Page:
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MortenW wrote 12/30/2016 at 22:32 point

Not much updates.  My trusted MS based laptop died over X-mas, and I´m transferring the project to my Mac. I know this is last minute, but I had no access to an alternative computer.  As for the prices, it might be more fair if the top ranked projects got to pick in order from the prices.  Not to sound ungrateful, but it might not just be down to the actual sales price of the donated price, but the actual value that any lucky winner find in it. I hope to have the main VGA lSR up and running tomorrow, and will post a video. I have most of the code in place, but have not been able to test or simulate, so that will take the time between now and the deadline.  I'm currently 200+ bytes over the 1024 limit, so might have to sacrifice some part of the game to make it fit, most likely the "bunkers" and how they take damage and shield the player......

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Mark Sherman wrote 12/31/2016 at 02:28 point

I also had a random computer issue: The power supply in the old computer I use to flash my AVRs died.  I still use the parallel port.  I got it up and running again, but I did loose some time figuring out what the problem was.  I'm under the limit, but there's no user interface yet: the bug segments just bump into mushrooms and work their way down.  If I end up over limit, I'll just make it a screensaver.

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MortenW wrote 12/06/2016 at 18:43 point

I have an idea for a system that is tile / font based, but where i can place the grid with pixel offsets. Each VGA line will be generated on the fly using 7 CPU cycles pr pixel.

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[deleted]

[this comment has been deleted]

Chris Dew wrote 12/05/2016 at 08:58 point

I'm going for a racing-the-beam approach on the LPC810 to generate full 640x480 res. with 1KB RAM.  The timing is very interesting, but I am saved by the ARM being able to generate code (for each scanline) at runtime.  (I gave up on an AVR for this, as it can't execute from RAM.)  The LPC810's (optional) fixed interrupt latency is also essential.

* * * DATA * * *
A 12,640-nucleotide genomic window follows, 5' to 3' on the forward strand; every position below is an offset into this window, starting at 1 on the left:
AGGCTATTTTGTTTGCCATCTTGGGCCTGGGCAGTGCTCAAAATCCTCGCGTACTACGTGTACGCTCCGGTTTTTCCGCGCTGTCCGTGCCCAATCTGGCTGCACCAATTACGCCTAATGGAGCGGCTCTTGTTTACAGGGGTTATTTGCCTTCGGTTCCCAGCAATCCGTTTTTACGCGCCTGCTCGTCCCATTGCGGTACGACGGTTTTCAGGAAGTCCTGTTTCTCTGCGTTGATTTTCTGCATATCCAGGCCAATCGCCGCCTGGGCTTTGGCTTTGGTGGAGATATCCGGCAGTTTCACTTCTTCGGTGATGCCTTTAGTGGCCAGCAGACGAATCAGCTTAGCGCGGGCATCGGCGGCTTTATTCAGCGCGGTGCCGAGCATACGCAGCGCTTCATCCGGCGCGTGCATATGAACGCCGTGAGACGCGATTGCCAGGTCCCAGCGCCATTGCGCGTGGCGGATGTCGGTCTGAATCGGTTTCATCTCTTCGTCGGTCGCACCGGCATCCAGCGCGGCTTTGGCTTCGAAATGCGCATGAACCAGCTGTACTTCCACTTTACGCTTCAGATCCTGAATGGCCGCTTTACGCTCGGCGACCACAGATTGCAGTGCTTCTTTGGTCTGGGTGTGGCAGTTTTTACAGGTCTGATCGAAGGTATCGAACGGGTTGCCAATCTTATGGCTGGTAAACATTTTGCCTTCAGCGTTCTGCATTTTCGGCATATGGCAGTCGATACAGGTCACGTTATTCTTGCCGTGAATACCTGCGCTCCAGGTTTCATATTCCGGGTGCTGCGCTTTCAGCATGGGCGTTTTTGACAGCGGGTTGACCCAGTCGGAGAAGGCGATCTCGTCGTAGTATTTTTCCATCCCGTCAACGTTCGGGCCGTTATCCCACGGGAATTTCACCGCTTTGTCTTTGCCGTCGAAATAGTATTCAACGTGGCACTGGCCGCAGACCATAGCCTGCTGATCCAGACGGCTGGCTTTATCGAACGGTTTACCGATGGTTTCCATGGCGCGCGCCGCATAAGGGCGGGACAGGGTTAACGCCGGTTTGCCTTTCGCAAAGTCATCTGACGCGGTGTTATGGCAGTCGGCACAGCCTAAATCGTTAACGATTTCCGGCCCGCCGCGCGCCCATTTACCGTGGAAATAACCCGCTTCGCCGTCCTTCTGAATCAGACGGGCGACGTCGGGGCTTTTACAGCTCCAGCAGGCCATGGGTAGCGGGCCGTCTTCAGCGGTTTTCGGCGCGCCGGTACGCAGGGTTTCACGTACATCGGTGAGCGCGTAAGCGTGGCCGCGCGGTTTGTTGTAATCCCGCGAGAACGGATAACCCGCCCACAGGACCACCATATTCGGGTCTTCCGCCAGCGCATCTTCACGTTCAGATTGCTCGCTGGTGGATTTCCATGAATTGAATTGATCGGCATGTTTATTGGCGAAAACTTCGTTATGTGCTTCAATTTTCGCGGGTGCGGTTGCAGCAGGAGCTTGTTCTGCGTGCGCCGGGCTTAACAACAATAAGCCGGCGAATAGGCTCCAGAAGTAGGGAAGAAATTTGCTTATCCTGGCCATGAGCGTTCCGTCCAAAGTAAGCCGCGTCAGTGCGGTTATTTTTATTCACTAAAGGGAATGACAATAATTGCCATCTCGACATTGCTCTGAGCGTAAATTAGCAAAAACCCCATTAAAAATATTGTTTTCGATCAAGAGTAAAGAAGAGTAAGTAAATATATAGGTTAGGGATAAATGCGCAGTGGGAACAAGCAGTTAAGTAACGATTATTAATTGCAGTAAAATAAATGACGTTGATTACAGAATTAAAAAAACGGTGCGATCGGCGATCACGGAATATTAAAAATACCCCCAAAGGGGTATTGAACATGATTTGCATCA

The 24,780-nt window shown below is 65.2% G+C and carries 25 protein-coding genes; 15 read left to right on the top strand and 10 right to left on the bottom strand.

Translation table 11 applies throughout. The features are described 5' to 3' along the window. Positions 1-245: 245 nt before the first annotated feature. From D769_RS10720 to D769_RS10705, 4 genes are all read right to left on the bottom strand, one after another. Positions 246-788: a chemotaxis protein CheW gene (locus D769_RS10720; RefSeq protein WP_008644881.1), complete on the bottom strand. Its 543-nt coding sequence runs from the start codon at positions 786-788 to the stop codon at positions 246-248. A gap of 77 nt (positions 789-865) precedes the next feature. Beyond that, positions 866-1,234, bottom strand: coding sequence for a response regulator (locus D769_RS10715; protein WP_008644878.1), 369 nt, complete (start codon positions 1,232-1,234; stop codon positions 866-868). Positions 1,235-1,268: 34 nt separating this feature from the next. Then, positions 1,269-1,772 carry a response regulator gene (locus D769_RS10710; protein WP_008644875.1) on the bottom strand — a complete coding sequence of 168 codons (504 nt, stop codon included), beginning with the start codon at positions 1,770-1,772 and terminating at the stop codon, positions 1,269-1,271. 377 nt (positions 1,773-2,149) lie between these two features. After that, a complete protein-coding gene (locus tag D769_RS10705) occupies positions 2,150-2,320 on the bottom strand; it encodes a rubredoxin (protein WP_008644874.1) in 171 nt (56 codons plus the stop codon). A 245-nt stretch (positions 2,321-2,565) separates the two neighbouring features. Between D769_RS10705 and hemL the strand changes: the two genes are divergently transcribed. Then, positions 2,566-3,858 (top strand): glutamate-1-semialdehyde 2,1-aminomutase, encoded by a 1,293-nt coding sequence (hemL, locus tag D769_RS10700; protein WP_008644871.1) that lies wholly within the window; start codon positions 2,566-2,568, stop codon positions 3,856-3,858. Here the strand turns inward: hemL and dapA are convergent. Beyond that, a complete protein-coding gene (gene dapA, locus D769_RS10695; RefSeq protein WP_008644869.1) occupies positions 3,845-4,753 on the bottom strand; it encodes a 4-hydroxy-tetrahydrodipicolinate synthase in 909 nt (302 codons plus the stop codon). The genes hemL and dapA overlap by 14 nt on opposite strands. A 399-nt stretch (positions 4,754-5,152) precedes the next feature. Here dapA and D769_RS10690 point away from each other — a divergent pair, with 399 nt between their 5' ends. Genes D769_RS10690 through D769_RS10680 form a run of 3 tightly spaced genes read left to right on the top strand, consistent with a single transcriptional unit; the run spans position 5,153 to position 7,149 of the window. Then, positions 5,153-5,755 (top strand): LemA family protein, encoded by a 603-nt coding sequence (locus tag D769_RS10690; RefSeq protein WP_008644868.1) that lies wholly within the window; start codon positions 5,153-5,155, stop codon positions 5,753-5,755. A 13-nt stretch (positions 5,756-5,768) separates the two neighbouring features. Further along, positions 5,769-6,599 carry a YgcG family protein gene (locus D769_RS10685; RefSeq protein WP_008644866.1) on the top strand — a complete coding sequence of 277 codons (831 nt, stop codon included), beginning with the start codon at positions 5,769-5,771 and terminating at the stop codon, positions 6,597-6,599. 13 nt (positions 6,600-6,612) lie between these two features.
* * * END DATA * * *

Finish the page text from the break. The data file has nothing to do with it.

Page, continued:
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Chris Dew wrote 12/02/2016 at 15:48 point

Will you need to overclock with a 25MHz xtal for VGA, or are you using a non-standard frane rate?

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Mark Sherman wrote 12/03/2016 at 00:10 point

VGA is easy at 20mhz, especially if you add some SRAM https://hackaday.io/project/2056-cat-644

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MortenW wrote 12/05/2016 at 16:39 point

Good question. VGA is actually achievable at 20MHz Attiny clock. Since I do not have enough memory for the entire 640x480 resolution (to display anything useful), each pixel will actually be "bigger". As long as the sync signals are fairly accurate (done with interrupt) the data transmitted for the visible line is quite forgiving. My actual resolution will be about 85 by 85, but monitor will sync and display this as 640x480 @ 60 Hz.

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Mark Sherman wrote 12/06/2016 at 18:27 point

You probably need to use almost exclusively race the beam techniques and/or a grid of tiles.  The Uzebox is good example, and also uses AVR.  It's worth reading a little bit of VCS 2600 programming.